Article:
Besides, most of the tarsands oil is not meant for Canadian consumption, so it is irrelevant whether Canadians use oil and oil-based products. Alberta tarsands bitumen is to be shipped to China and the United States, where it will be refined and consumed, or sold back to Canadians as value-added finished products. If the tarsands oil was refined and consumed in Canada, then perhaps the pro-tarsands crowd would have a point, but until that day arrives (which will likely be never), they have no leg to stand on.

4)         The Alberta tarsands sector represents a tiny percentage of Canada’s GDP. Most of the Alberta tarsands projects are owned by foreign companies (mostly Chinese and American), and most of the profits go out of the country. Compared to the profits they funnel out of Canada, they pay very little in taxes and royalties in this country.

            As for the myth that Alberta supports the have-not provinces, that misconception comes from people not understanding how Canada’s equalization program works. The money for the transfer program comes from individual and business taxpayers across the country – not from provincial governments.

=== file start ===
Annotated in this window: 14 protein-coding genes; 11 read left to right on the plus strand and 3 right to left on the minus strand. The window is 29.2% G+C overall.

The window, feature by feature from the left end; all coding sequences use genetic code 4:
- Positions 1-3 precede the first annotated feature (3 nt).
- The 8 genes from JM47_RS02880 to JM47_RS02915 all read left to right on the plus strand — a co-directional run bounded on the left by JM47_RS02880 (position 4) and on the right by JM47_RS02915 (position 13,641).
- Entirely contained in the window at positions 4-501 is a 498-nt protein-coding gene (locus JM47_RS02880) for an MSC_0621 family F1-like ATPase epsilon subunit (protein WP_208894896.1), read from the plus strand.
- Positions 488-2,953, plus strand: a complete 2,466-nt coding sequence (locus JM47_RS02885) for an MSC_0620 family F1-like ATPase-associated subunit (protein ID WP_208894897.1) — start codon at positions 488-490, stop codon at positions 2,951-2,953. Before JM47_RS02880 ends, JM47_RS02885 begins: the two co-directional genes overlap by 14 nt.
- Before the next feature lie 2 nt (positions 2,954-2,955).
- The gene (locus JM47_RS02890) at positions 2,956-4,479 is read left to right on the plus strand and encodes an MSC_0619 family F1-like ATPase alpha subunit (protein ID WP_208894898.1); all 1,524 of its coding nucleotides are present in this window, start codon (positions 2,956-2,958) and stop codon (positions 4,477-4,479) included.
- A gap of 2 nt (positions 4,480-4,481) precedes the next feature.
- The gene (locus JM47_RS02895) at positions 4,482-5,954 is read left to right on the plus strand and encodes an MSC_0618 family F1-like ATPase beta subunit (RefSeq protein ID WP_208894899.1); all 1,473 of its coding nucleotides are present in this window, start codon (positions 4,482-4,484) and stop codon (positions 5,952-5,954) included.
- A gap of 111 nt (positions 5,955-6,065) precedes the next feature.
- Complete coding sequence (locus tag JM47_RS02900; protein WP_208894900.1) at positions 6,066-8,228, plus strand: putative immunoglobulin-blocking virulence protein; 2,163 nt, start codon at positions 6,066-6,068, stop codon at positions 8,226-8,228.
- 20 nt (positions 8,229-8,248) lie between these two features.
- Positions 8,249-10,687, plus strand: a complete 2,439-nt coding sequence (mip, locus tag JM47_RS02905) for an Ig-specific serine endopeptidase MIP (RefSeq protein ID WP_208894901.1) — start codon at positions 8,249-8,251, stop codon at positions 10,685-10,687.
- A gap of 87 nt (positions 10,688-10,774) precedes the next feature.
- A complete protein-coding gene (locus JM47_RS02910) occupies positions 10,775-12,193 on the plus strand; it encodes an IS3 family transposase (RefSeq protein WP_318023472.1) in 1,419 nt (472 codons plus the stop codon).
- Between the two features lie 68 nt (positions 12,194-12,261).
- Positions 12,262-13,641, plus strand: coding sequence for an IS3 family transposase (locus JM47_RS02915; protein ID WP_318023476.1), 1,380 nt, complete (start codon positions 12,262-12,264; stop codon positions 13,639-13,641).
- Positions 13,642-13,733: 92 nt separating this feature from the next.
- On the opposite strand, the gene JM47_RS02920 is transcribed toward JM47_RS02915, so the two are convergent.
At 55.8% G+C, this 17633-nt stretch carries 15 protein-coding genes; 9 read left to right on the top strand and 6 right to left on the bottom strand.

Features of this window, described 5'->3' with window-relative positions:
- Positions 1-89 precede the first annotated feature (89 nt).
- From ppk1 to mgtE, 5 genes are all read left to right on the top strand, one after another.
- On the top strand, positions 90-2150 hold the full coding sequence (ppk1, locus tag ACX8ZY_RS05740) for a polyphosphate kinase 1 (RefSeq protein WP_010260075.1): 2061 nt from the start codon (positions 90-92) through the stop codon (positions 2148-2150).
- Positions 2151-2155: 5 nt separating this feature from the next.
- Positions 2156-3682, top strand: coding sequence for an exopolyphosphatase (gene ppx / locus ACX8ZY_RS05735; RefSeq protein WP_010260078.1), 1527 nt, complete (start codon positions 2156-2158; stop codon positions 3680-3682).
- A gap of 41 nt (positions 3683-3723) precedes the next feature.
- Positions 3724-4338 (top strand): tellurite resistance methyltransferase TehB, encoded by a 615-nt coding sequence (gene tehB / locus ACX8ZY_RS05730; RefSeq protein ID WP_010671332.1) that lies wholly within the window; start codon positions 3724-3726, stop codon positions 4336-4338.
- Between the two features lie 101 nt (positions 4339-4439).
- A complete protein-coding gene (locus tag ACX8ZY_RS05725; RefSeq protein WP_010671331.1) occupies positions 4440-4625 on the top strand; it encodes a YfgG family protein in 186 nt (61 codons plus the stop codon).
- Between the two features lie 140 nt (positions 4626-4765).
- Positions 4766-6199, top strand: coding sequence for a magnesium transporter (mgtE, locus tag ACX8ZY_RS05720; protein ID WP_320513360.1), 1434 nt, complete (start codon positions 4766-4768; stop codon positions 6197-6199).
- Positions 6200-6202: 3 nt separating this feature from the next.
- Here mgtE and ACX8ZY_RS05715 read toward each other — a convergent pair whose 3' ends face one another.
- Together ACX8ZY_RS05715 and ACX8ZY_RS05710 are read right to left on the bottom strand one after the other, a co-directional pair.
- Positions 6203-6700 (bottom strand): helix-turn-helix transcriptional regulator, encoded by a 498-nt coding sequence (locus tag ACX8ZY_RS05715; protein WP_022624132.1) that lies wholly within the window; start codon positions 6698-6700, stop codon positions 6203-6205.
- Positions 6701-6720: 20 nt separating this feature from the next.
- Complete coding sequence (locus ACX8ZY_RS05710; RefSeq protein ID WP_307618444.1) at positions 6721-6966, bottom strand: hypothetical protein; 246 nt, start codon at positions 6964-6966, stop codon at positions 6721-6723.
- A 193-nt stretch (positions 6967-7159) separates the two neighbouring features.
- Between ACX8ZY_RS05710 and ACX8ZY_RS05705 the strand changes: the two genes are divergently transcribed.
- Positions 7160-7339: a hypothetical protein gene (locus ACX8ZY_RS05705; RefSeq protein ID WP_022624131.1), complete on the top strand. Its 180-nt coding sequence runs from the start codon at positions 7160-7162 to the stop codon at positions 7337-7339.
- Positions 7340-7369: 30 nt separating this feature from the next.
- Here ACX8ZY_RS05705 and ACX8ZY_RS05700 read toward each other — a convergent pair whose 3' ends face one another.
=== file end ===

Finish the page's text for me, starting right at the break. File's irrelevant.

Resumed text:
Alberta, in fact, used to be a have-not province, supported financially by taxpayers in other Canadian provinces. Now, considering Alberta is sitting on lots of oil and natural gas, their provincial government should be running surpluses while maintaining the best infrastructure and public services in North America. Instead, Alberta’s back-to-back Progressive Conservative governments have been running deficits, growing their debt and allowing their infrastructure and public services to crumble. This is mostly due to keeping their taxes and royalty rates artificially and irresponsibly low.